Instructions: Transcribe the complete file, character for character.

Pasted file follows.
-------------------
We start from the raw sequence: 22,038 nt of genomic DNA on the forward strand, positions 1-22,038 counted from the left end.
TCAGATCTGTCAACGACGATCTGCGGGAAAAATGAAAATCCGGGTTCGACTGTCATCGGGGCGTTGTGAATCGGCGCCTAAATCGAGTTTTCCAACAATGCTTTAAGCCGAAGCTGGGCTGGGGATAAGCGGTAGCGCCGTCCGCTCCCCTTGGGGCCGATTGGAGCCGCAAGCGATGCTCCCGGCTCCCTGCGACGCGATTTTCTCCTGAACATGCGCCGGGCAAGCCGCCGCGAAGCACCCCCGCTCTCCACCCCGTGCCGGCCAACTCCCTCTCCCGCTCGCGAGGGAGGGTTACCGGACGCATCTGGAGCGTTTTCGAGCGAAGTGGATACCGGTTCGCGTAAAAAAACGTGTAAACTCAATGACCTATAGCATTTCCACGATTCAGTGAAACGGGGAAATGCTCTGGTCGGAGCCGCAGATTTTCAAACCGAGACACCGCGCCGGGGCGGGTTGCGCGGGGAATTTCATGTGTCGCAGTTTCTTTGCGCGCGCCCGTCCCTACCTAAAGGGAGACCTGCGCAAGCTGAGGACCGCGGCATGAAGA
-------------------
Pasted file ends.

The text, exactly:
We start from the raw sequence: 22,038 nt of genomic DNA on the forward strand, positions 1-22,038 counted from the left end.
TCAGATCTGTCAACGACGATCTGCGGGAAAAATGAAAATCCGGGTTCGACTGTCATCGGGGCGTTGTGAATCGGCGCCTAAATCGAGTTTTCCAACAATGCTTTAAGCCGAAGCTGGGCTGGGGATAAGCGGTAGCGCCGTCCGCTCCCCTTGGGGCCGATTGGAGCCGCAAGCGATGCTCCCGGCTCCCTGCGACGCGATTTTCTCCTGAACATGCGCCGGGCAAGCCGCCGCGAAGCACCCCCGCTCTCCACCCCGTGCCGGCCAACTCCCTCTCCCGCTCGCGAGGGAGGGTTACCGGACGCATCTGGAGCGTTTTCGAGCGAAGTGGATACCGGTTCGCGTAAAAAAACGTGTAAACTCAATGACCTATAGCATTTCCACGATTCAGTGAAACGGGGAAATGCTCTGGTCGGAGCCGCAGATTTTCAAACCGAGACACCGCGCCGGGGCGGGTTGCGCGGGGAATTTCATGTGTCGCAGTTTCTTTGCGCGCGCCCGTCCCTACCTAAAGGGAGACCTGCGCAAGCTGAGGACCGCGGCATGAAGA